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Venezuela Rations Electricity, Blames Climate Change

The Venezuelan government will begin rationing electrical supplies this week in response to high demand triggered by heat. Public employees will only have to work six hours a day until further notice, and police units will be sent to inspect private businesses to ensure they only use their allotted amounts. Venezuelan Vice President Jorge Arreaza blamed the measures on climate change.

El Universal reports that the rationing was described by Arreaza as a “preventive action” to avoid blackouts. The Venezuelan government is responsible for providing electricity in the socialist nation, and concerns that power is running out in the OPEC nation have triggered alarm that power may be next on a list of basic scarcities in Venezuela that include milk, laundry detergent, and vegetable oil.

Minister of Energy Jesse Chacón added that the limited hours on public sector jobs would not apply to necessary arms of the government, such as education, health, security, and garbage collection. Private industries are obligated to use 10% less energy across the board until further notice, without any exceptions mentioned in the original announcement. The new regulation permits government inspection of businesses specifically to monitor energy use, though the government has not specified what punishments await a business that defies the call.

Vice President Arreaza also made a bizarre call for the use of “autogenerated” electricity to reduce demand on the government’s plants. “Both the public sector as well as large [private] consumers should opt for autogeneration,” he said in the statement announcing the new plan. “That is to say, that they use their own equipment and plants to generate electricity, especially in peak hours, and not use the National System.”

The Wall Street Journal suggests that the call for self-generated electricity is an attempt to raise the demand for petroleum in the nation, as the price of that commodity has dropped significantly in the past year in Venezuela and worldwide. “During power shortages in the past, Venezuelans as well as businesses and industry have turned to fossil fuel-burning generators, causing a surge in demand for the country’s cheap gasoline,” the newspaper explains, adding that one American dollar can currently buy more than 500 gallons of gasoline in Venezuela. The government caused alarm in January by publicly considering raising the price of oil, which was at the time $0.002 a gallon. Oil prices in Venezuela dropped from $99 a barrel in June 2015 to $38 a barrel in January.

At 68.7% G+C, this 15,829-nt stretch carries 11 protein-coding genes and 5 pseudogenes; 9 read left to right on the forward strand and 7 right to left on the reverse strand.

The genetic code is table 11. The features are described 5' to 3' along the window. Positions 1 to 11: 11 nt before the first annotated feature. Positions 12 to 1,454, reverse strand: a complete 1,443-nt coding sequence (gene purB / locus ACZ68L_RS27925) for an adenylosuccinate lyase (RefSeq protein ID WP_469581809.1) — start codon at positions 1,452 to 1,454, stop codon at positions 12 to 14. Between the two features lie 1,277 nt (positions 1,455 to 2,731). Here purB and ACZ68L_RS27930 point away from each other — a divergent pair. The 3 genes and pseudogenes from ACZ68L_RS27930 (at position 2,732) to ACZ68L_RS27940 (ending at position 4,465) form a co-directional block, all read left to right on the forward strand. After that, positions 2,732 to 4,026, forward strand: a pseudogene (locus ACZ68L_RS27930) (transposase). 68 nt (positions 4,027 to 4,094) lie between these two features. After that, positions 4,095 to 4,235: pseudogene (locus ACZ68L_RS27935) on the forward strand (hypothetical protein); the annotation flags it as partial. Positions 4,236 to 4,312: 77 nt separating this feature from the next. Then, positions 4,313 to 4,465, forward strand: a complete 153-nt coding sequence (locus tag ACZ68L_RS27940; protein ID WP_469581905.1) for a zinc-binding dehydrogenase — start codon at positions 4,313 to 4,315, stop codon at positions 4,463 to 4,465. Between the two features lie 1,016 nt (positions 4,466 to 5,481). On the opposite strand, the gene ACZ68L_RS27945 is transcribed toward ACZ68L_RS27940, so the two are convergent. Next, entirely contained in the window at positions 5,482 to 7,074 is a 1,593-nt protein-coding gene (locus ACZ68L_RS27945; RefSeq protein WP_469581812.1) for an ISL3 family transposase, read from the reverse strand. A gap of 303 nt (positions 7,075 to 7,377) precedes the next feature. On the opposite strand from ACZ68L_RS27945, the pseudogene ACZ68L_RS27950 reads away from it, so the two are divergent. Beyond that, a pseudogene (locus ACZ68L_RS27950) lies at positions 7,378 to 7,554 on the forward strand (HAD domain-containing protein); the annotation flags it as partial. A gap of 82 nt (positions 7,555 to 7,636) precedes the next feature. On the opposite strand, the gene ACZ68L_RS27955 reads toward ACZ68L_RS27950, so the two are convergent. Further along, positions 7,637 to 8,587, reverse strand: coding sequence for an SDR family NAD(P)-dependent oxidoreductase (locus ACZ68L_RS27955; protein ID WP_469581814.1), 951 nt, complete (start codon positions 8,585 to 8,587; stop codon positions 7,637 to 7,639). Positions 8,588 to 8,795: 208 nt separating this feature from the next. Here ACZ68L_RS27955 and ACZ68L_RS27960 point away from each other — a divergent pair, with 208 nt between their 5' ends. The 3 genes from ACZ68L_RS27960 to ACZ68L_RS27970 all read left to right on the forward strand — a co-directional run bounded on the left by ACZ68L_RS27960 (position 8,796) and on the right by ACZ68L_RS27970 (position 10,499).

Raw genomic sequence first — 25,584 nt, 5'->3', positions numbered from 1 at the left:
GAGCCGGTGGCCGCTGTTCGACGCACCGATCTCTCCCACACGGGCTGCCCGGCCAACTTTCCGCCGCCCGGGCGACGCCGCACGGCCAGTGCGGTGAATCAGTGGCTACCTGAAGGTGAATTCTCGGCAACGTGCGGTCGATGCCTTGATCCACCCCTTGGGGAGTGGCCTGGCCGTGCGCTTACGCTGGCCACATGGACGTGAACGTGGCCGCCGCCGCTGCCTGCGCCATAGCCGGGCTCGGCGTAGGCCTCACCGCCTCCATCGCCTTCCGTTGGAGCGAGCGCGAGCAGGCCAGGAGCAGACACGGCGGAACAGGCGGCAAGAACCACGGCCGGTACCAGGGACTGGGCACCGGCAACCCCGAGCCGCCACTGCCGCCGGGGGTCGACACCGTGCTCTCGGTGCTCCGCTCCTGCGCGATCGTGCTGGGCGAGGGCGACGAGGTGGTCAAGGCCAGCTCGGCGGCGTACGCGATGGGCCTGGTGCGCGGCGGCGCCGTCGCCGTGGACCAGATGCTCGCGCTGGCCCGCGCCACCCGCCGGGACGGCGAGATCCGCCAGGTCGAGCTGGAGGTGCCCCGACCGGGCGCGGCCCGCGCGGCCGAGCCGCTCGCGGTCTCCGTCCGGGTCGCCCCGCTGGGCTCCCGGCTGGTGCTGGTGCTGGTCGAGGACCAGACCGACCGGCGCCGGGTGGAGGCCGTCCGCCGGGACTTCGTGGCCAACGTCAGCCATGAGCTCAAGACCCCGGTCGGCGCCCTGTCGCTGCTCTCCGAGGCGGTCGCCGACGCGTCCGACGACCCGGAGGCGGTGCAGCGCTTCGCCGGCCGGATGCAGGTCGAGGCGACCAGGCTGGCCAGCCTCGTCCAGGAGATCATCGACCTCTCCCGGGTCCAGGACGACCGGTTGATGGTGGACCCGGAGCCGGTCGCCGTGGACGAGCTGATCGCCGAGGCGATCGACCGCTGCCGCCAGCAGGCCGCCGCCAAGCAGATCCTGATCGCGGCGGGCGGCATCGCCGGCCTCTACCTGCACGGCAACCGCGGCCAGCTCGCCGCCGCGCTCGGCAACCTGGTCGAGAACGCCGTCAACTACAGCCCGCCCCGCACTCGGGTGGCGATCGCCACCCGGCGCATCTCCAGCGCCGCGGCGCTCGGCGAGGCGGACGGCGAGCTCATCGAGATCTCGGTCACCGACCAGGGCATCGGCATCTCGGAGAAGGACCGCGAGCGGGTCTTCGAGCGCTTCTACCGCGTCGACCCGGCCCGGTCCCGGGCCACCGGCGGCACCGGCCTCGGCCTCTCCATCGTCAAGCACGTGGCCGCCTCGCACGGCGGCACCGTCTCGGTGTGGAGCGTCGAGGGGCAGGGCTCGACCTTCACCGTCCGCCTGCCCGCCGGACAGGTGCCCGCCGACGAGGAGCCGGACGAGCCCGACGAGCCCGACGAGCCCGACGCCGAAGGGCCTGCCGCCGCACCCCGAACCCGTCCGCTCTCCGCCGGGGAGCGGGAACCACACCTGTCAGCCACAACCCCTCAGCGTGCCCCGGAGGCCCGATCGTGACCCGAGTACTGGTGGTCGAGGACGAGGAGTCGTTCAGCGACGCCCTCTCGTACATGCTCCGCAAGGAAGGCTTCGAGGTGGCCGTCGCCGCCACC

Arreaza blamed capitalism and climate change for the growing energy crisis. “This is, of course, linked to global warming and the excessive industrialization of capitalism, which never stops, nor has ever stopped, for the effects that it can have on the climate, on society and on Mother Earth,” Mr. Arreaza said in public statements quoted by The Wall Street Journal.

The Venezuelan government has blamed capitalism almost without fault in response to all the nation’s scarcities, though opponents of the socialist state suggest that government mismanagement is a far more significant factor in their economic decline. Venezuela boasts some of the largest oil reserves in the world, much of which is used to curry favor with Caribbean nations in exchange for public support. The result is a significant loss in resources that could have been sold at market prices or traded for the basic goods for which Venezuela installed ration cards in March 2014: cooking oil, flour, milk, and other household objects. At one point in the summer of 2014, the Venezuelan government was forced to begin rationing water. Supermarket lines to buy household items routinely last up to six hours as demand for products has failed to meet supply.

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